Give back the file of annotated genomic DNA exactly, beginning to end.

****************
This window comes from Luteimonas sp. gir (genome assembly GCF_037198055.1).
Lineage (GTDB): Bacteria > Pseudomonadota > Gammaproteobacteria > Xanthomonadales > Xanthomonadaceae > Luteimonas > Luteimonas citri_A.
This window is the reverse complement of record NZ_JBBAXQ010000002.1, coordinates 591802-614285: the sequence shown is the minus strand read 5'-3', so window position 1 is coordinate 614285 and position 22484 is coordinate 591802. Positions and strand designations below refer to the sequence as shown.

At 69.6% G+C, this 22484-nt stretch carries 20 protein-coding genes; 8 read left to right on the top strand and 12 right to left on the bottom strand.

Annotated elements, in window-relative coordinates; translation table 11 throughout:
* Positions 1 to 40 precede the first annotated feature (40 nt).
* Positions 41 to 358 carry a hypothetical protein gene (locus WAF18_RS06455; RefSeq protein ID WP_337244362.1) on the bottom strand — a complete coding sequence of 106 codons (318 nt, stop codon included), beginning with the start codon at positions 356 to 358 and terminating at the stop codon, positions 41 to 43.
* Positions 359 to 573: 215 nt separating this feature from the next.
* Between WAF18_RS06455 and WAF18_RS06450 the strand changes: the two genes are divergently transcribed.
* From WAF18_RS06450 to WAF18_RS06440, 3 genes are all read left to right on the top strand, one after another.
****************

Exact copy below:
This window comes from Luteimonas sp. gir (genome assembly GCF_037198055.1).
Lineage (GTDB): Bacteria > Pseudomonadota > Gammaproteobacteria > Xanthomonadales > Xanthomonadaceae > Luteimonas > Luteimonas citri_A.
This window is the reverse complement of record NZ_JBBAXQ010000002.1, coordinates 591802-614285: the sequence shown is the minus strand read 5'-3', so window position 1 is coordinate 614285 and position 22484 is coordinate 591802. Positions and strand designations below refer to the sequence as shown.

At 69.6% G+C, this 22484-nt stretch carries 20 protein-coding genes; 8 read left to right on the top strand and 12 right to left on the bottom strand.

Annotated elements, in window-relative coordinates; translation table 11 throughout:
* Positions 1 to 40 precede the first annotated feature (40 nt).
* Positions 41 to 358 carry a hypothetical protein gene (locus WAF18_RS06455; RefSeq protein ID WP_337244362.1) on the bottom strand — a complete coding sequence of 106 codons (318 nt, stop codon included), beginning with the start codon at positions 356 to 358 and terminating at the stop codon, positions 41 to 43.
* Positions 359 to 573: 215 nt separating this feature from the next.
* Between WAF18_RS06455 and WAF18_RS06450 the strand changes: the two genes are divergently transcribed.
* From WAF18_RS06450 to WAF18_RS06440, 3 genes are all read left to right on the top strand, one after another.